Venice’s pre-Lenten merry-making has inspired many a pithy axiom. For centuries Carnevale sumptuously celebrated the pleasures of the “flesh” both literally and figuratively, with its seductive devil-may-care ambiance. The word carnevale is derived from the Latin noun for “meat” (carnem) and the verb for “remove” (levare). A long ago church edict declared that whoever ate meat during the forty days of Lent could not receive communion on Easter, which was a big deal back in the day (also a clever way to ration meat which could be in short supply during the winter months).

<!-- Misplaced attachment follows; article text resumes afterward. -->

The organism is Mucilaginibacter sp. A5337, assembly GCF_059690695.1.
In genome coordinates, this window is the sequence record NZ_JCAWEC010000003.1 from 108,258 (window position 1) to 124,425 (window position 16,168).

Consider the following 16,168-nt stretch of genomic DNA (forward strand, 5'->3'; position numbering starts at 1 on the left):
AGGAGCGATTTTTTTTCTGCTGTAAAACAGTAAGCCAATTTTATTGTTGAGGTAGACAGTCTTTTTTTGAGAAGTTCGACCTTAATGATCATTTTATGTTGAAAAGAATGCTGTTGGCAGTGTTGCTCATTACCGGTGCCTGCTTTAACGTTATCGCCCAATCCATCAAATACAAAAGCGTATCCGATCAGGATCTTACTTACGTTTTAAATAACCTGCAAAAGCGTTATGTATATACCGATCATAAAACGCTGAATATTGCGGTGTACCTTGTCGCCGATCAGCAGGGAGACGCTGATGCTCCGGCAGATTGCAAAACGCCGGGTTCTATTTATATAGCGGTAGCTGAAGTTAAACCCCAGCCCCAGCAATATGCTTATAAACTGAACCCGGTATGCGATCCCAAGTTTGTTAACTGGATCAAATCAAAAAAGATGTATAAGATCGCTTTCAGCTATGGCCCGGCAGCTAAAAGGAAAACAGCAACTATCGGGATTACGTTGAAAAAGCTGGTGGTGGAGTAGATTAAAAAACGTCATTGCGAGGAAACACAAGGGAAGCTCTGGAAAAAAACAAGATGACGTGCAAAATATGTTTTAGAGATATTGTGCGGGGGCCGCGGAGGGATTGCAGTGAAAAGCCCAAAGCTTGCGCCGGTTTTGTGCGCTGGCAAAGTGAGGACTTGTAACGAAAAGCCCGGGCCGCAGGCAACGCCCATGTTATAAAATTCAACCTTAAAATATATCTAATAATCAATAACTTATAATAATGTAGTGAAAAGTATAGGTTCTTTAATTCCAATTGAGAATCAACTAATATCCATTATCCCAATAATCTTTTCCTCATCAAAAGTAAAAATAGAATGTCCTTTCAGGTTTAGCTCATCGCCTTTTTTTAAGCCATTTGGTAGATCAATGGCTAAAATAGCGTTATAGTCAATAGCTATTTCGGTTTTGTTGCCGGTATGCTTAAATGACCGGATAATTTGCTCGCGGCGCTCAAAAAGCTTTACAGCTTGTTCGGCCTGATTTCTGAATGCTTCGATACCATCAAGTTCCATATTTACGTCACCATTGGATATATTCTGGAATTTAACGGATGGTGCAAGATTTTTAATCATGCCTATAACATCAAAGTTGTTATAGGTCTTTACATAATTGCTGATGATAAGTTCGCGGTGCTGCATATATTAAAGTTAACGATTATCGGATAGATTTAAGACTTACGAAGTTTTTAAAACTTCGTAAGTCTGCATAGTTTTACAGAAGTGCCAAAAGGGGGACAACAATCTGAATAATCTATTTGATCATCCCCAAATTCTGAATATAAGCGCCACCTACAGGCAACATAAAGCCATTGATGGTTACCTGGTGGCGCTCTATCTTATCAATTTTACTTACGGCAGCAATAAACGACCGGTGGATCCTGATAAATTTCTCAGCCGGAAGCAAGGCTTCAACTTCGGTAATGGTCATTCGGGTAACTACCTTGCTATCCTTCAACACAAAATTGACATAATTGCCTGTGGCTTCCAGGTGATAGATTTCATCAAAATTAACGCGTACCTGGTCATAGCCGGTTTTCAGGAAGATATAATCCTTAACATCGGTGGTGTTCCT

Over the years the celebration of Carnevale expanded and expanded … with its festivities beginning with the Epiphany in January (when the Three Kings visited Jesus) to la settimana grassa (the fat week) leading up to Ash Wednesday. By the end of the Venetian Republic (the late 1700’s) Carnevale lasted, believe it or not, for nearly half the year (!) with merry revelers donning costumes and elaborate maschere (masks) and doing whatever (!) with whomever (!). Each year around this time, you can experience a joyous re-enactment of the original grand old party (about a 10-day affair) … and also partake in a dizzying photographic feast without equal! (All the photographs featured in this post are courtesy of Anita Sanseverino who has been taking dazzling photos of La Bella Italia for decades.)